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Today's Stichomancy for Ice Cube

The first excerpt represents the element of Air. It speaks of mental influences and the process of thought, and is drawn from Anthem by Ayn Rand:

Ones and they were conquered. Then great fires raged over the land. And in these fires the Evil Ones and all the things made by the Evil Ones were burned. And the fire which is called the Dawn of the Great Rebirth, was the Script Fire where all the scripts of the Evil Ones were burned, and with them all the words of the with them all the words of the Evil Ones. Great mountains of flame stood in the squares of the Cities for three months. Then came


Anthem
The second excerpt represents the element of Fire. It speaks of emotional influences and base passions, and is drawn from The Tenant of Wildfell Hall by Bronte Sisters:

She was considered a beauty besides; but never for a moment could she number me amongst her admirers. She was about six and twenty, rather tall and very slender, her hair was neither chestnut nor auburn, but a most decided bright, light red; her complexion was remarkably fair and brilliant, her head small, neck long, chin well turned, but very short, lips thin and red, eyes clear hazel, quick, and penetrating, but entirely destitute of poetry or feeling. She had, or might have had, many suitors in her own rank of life, but scornfully repulsed or rejected them all; for none but a gentleman could please her refined taste, and none but a rich one could satisfy her soaring ambition. One gentleman there was, from whom


The Tenant of Wildfell Hall
The third excerpt represents the element of Water. It speaks of pure spiritual influences and feelings of love, and is drawn from Dark Lady of the Sonnets by George Bernard Shaw:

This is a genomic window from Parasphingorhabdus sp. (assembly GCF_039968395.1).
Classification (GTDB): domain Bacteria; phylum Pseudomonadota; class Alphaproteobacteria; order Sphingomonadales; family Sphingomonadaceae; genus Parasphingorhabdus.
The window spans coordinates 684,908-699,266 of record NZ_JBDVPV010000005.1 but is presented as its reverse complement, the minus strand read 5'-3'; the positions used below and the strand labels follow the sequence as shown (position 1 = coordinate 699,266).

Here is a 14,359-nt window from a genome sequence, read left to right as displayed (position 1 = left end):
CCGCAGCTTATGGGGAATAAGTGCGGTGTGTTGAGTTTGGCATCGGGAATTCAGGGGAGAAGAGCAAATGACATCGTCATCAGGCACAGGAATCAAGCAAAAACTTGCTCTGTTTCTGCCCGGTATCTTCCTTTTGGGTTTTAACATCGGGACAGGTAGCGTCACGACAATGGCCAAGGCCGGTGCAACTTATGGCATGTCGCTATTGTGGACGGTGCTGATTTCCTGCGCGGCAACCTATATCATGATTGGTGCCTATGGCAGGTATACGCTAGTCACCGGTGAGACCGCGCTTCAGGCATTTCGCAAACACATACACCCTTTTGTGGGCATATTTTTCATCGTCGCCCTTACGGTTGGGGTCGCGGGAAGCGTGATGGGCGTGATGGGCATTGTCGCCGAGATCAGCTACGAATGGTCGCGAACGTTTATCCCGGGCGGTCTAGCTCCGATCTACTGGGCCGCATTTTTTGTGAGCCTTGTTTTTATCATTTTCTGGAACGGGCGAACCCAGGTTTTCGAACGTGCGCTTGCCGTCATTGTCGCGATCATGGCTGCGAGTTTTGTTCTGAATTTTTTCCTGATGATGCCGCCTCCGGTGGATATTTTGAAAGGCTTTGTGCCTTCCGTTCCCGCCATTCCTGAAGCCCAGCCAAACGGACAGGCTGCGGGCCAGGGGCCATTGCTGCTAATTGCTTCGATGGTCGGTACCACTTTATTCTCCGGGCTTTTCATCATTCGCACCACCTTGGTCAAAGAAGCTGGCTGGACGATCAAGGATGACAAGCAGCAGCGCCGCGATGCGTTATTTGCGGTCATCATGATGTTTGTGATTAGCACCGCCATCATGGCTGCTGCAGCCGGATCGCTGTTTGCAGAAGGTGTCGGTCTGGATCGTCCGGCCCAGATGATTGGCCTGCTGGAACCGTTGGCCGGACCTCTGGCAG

people who have no genius attach so much importance. No leader who had not been tampered with by the psychopathic monomaniacs could ever put any construction but the obvious and innocent one on these passages. But the general vocabulary of the sonnets to Pembroke (or whoever "Mr W. H." really was) is so overcharged according to modern ideas that a reply on the general case is necessary.

Shakespear's alleged Sycophancy and Perversion

That reply, which Mr Harris does not hesitate to give, is twofold: first, that Shakespear was, in his attitude towards earls, a sycophant; and, second, that the normality of Shakespear's sexual constitution is only too well attested by the excessive susceptibility

The fourth excerpt represents the element of Earth. It speaks of physical influences and the impact of the unseen on the visible world, and is drawn from Poems by Bronte Sisters:

My sister Emily loved the moors. Flowers brighter than the rose bloomed in the blackest of the heath for her; out of a sullen hollow in a livid hill-side her mind could make an Eden. She found in the bleak solitude many and dear delights; and not the least and best loved was--liberty.

Liberty was the breath of Emily's nostrils; without it, she perished. The change from her own home to a school, and from her own very noiseless, very secluded, but unrestricted and inartificial mode of life, to one of disciplined routine (though under the kindliest auspices), was what she failed in enduring. Her nature proved here too strong for her fortitude. Every